This Special Issue will contribute to these discussions about the increasingly complex technological mediation of the relationship between social practices, cultural institutions, their cultural offerings and their audiences. The issue aims to add to debates in a range of disciplines such as audience and visitor studies, marketing, digital humanities, interactive design as well as museum studies and practices. The co-editors invite submissions of papers that investigate the relationships between audience, cultural institutions and content and the ways in which these relationships are being influenced by the increasing pervasiveness of new media technologies. We particularly welcome critical considerations of the concept of the audience and the user as well as of interactivity in cultural institutions and encourage the submission of short articles and reports that reflect professional and practical experience of technology deployed and used in exhibitions.

Amongst others, we hope the contributions will address questions like:

  • what are the issues of interactivity in relation to participation and engagement for online and offline audiences?
  • how does interactivity and interactive technologies in these settings influence the experience of visitors, audiences or users?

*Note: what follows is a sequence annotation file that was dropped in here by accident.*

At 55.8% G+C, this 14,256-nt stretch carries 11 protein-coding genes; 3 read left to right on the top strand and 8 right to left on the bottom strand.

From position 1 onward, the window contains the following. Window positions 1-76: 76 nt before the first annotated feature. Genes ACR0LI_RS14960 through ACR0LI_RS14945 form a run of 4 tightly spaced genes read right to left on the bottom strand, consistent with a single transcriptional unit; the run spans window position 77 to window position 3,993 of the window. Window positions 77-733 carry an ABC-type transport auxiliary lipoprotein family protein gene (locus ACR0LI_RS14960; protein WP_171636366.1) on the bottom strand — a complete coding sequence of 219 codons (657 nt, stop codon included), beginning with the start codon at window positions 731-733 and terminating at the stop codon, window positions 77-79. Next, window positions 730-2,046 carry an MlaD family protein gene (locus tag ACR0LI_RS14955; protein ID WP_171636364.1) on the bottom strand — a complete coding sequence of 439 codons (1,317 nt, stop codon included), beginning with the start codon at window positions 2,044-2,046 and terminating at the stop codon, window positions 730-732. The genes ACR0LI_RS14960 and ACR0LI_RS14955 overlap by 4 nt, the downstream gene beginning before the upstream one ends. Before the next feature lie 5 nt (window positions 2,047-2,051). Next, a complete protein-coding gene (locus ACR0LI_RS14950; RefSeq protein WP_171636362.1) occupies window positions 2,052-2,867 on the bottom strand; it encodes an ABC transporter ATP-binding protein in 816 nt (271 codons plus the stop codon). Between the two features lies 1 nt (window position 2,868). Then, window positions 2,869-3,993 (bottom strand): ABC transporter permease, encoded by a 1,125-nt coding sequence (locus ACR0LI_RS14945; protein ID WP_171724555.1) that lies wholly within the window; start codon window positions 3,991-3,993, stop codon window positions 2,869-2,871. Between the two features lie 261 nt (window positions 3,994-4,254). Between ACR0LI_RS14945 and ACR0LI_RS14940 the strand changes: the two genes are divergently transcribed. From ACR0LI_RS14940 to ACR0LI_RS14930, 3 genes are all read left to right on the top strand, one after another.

• which are the elements that constitute and influence these experiences?
  • how are interactive technologies used to represent and interpret information, histories and narratives in cultural institutions?
  • what is the relationship of academic research on audiences, interactive media and professional practices?
  • how does a researcher capture interactive audience experiences? Which are the research methods used in the various disciplines?
  • what does “effectiveness” mean for different stakeholders in cultural institutions, and what are suitable research methods to evaluate, assess or measure the “effectiveness” of technology deployed to interpret cultural objects and enhance people’s experience and learning from these objects?
  • how different users such as specialised audience utilise online material, information and personalised collections?

The Special Issue will be constituted of research papers, theoretical and methodological investigations as well as of relevant reviews, short articles and reports by cultural institutions’ professionals, designers and consultants.

 

Deadlines

Paper Submission: 1st November 2013

Acceptance Notice: 19th December 2013

Final Submission: 21st March 2014

Final Publication: End of May 2014

Submission Guidelines

http://www.participations.org/submission_guidelines.htm

Please submit your papers to:

Dirk.vom_lehn@kcl.ac.uk

Irida.Ntalla.1@city.ac.uk